What does the ‘Streets’ really mean to its firebrands in the face of Injustice?

This is a wake-up call to demand more from your faves #OtodoGbame

After hearing what happened to inhabitants of Otodo-Gbame, a slummy fishing settlement outside Lekki last week, I began to wonder what happened to artists who have claimed to be speaking for the gritty streets.

A few decades ago, Fela would have been the contact point for addressing issues like this. No one will also forget the incursion of African China, Stereo Man and Ortishfemi amongst others in the violence rife Tinubu-era of the early noughties. These were artists who lived through the turmoil and poverty of the ghetto-life and thus became authentic voices for a lasting struggle. The purpose of their cause is still ever so evident in injustices like the demolition of Otodo-Gbame.

But as it would appear, the new generation neither has amplifiers for the common man’s struggle nor revolutionaries who are ready to damn the consequences and rage against the system.

Over the past year, Otodo Gbame has become the latest target in Lagos’s state’s forced urbanisation campaign to turn waterfront communities into real estate gold. The Lagos state government initially denied any involvement in the destruction of properties in the waterfront community. But authorities from the state reportedly returned to demolish the few homes that survived the first wave of attack earlier in the year. This comes after a court order, demanding Governor Ambode call off the plan to evacuate settlers from the ancestral community.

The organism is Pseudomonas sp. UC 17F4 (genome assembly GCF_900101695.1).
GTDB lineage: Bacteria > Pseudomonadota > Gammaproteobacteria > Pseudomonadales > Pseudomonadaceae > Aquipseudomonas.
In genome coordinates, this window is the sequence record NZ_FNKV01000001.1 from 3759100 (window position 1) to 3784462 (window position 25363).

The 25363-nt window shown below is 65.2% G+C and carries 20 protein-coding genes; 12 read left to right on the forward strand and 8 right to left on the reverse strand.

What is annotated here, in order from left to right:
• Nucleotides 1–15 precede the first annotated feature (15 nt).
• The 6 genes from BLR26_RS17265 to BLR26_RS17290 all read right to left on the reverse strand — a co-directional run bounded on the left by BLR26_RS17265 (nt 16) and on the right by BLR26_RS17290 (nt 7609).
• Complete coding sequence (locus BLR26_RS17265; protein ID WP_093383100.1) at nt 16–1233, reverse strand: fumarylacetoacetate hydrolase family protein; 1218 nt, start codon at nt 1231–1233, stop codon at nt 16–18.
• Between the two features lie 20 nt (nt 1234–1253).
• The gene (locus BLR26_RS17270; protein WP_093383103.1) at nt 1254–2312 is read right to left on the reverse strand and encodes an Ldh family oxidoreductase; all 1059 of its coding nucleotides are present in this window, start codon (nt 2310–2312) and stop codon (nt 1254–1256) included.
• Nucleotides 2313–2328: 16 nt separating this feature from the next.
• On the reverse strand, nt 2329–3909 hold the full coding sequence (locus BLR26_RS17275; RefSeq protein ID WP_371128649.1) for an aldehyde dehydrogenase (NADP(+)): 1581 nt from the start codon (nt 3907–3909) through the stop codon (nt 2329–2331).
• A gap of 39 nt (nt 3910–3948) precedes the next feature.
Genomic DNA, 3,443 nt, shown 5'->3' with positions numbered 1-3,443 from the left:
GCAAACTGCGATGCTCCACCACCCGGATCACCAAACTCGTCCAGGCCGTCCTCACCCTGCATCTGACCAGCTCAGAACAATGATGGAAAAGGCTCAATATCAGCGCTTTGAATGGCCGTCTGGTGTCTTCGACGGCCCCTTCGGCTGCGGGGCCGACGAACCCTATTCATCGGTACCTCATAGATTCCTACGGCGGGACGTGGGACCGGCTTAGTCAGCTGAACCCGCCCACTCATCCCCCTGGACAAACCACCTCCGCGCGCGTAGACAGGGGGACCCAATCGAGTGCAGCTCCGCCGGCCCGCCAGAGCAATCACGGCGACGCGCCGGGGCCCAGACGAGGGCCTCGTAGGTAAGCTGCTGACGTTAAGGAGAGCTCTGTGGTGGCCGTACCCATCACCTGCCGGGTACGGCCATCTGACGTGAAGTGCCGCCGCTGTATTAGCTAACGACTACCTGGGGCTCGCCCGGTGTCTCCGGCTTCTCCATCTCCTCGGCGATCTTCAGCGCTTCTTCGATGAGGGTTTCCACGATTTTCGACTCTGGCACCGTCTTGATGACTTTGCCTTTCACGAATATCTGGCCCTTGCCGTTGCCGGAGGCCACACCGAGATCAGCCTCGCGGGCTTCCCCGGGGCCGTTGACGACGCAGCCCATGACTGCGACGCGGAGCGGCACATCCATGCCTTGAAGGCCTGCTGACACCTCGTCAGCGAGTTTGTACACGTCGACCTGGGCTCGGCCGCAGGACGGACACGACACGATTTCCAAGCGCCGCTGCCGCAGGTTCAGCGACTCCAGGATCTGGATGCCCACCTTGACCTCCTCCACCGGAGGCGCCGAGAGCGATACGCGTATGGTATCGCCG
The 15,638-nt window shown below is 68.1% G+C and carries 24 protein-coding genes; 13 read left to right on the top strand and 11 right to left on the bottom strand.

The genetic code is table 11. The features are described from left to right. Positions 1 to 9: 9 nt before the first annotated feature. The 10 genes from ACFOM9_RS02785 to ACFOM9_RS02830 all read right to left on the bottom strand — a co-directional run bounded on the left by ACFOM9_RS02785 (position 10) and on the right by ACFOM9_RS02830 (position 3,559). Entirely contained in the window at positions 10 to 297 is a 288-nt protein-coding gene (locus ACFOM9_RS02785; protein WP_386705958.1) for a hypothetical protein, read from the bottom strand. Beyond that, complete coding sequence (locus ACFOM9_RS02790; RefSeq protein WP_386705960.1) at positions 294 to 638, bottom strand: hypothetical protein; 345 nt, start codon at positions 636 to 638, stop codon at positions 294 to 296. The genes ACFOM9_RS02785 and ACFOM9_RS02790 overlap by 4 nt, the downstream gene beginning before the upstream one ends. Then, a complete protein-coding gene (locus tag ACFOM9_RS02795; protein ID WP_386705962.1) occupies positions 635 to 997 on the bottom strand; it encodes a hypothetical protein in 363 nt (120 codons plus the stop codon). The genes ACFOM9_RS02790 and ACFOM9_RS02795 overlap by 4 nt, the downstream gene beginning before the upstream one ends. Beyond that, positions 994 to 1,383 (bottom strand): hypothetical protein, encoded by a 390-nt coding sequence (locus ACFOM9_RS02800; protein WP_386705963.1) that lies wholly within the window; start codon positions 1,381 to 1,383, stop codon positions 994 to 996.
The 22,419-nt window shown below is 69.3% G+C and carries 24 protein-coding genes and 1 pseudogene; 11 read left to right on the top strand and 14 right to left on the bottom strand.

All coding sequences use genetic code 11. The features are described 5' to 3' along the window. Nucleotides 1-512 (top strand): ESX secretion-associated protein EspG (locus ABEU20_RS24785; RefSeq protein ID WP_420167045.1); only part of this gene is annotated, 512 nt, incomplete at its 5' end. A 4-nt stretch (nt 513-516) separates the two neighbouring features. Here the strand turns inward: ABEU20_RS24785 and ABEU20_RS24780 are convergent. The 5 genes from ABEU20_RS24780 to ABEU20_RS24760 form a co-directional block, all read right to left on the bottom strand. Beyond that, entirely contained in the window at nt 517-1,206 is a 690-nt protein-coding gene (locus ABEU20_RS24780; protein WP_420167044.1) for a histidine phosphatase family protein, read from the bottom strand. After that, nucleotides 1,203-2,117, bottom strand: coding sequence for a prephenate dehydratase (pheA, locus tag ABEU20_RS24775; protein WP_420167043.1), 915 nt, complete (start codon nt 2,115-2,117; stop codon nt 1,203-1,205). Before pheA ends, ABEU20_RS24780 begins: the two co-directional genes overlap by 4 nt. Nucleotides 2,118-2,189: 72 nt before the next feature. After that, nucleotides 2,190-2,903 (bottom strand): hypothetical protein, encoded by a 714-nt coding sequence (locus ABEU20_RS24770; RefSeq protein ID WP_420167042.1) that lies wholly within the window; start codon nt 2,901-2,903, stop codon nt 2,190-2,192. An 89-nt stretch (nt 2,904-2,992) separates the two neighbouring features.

Lagos has quite a notorious history of slum demolitions. About 200,000 people were displaced from Lagos Island in the 50’s as part of a “beautification” scheme. Some might even remember the state-sponsored eviction in Maroko, one of Lagos’ most visible and iconic slums. They were visited with untold hardship and agony so that their land could be cleared for the erection of expensive new mansions and luxury apartments from the rubble of their homes. Similarly, the residents of Otodo Gbame are being violated of their basic rights.

This wide scale injustice should be a convenient time for artists who are so quick to make claims about their street credibility to prove they really care about Lagos and Lagosians. The continuing silence of Nigeria’s celebrity class however, has only shown how disconnected they are from the common man’s problems. In a fair world YBNL boss, Olamide who has been a beneficent of the state government’s support and perhaps has the ears of the state government, would be a championing voice on the Otodo Gbame tragedy. Yet, the days are counting, the hashtags are leaving social media and the headlines are slowly fading from the front-pages without not so much as a social media comment being made.

Agreed, we’re not supposed to place artists on a righteous pedestal, but basic human decency demands more from the same people who have profited off the sensibilities of ‘streets’ like Otodo Gbame. It’s time we start demanding better from our faves, especially when they are no where to be found when push comes shove.

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